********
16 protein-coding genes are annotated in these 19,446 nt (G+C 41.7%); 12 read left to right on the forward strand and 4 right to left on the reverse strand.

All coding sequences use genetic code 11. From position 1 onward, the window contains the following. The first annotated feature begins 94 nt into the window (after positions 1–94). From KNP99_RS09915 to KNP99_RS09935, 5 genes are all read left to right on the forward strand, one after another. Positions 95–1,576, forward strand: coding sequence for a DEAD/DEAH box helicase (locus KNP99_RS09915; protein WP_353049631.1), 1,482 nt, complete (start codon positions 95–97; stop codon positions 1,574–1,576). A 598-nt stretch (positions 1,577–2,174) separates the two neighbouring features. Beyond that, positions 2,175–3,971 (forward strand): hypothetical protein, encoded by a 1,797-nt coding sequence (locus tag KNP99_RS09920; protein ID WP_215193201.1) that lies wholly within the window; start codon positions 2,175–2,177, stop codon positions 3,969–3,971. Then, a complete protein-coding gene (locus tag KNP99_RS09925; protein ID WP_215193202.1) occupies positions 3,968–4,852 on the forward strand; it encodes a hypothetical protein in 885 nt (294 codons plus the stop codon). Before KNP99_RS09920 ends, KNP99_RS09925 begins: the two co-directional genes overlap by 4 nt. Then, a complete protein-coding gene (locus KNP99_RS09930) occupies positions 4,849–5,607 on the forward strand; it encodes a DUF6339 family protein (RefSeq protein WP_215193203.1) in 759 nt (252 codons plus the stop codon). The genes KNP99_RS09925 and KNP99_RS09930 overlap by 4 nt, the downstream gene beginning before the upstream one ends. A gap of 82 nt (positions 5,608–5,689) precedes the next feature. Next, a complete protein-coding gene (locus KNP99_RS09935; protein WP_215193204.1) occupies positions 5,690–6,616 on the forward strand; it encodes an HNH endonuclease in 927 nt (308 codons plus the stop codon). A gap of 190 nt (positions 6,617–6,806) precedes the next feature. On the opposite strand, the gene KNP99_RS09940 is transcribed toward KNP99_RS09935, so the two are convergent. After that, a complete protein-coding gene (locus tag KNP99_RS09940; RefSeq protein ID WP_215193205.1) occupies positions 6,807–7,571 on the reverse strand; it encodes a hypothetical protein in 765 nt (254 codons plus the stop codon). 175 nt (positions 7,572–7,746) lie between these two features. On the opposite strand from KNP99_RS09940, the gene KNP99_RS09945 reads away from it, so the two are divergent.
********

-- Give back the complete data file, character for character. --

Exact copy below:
16 protein-coding genes are annotated in these 19,446 nt (G+C 41.7%); 12 read left to right on the forward strand and 4 right to left on the reverse strand.

All coding sequences use genetic code 11. From position 1 onward, the window contains the following. The first annotated feature begins 94 nt into the window (after positions 1–94). From KNP99_RS09915 to KNP99_RS09935, 5 genes are all read left to right on the forward strand, one after another. Positions 95–1,576, forward strand: coding sequence for a DEAD/DEAH box helicase (locus KNP99_RS09915; protein WP_353049631.1), 1,482 nt, complete (start codon positions 95–97; stop codon positions 1,574–1,576). A 598-nt stretch (positions 1,577–2,174) separates the two neighbouring features. Beyond that, positions 2,175–3,971 (forward strand): hypothetical protein, encoded by a 1,797-nt coding sequence (locus tag KNP99_RS09920; protein ID WP_215193201.1) that lies wholly within the window; start codon positions 2,175–2,177, stop codon positions 3,969–3,971. Then, a complete protein-coding gene (locus tag KNP99_RS09925; protein ID WP_215193202.1) occupies positions 3,968–4,852 on the forward strand; it encodes a hypothetical protein in 885 nt (294 codons plus the stop codon). Before KNP99_RS09920 ends, KNP99_RS09925 begins: the two co-directional genes overlap by 4 nt. Then, a complete protein-coding gene (locus KNP99_RS09930) occupies positions 4,849–5,607 on the forward strand; it encodes a DUF6339 family protein (RefSeq protein WP_215193203.1) in 759 nt (252 codons plus the stop codon). The genes KNP99_RS09925 and KNP99_RS09930 overlap by 4 nt, the downstream gene beginning before the upstream one ends. A gap of 82 nt (positions 5,608–5,689) precedes the next feature. Next, a complete protein-coding gene (locus KNP99_RS09935; protein WP_215193204.1) occupies positions 5,690–6,616 on the forward strand; it encodes an HNH endonuclease in 927 nt (308 codons plus the stop codon). A gap of 190 nt (positions 6,617–6,806) precedes the next feature. On the opposite strand, the gene KNP99_RS09940 is transcribed toward KNP99_RS09935, so the two are convergent. After that, a complete protein-coding gene (locus tag KNP99_RS09940; RefSeq protein ID WP_215193205.1) occupies positions 6,807–7,571 on the reverse strand; it encodes a hypothetical protein in 765 nt (254 codons plus the stop codon). 175 nt (positions 7,572–7,746) lie between these two features. On the opposite strand from KNP99_RS09940, the gene KNP99_RS09945 reads away from it, so the two are divergent.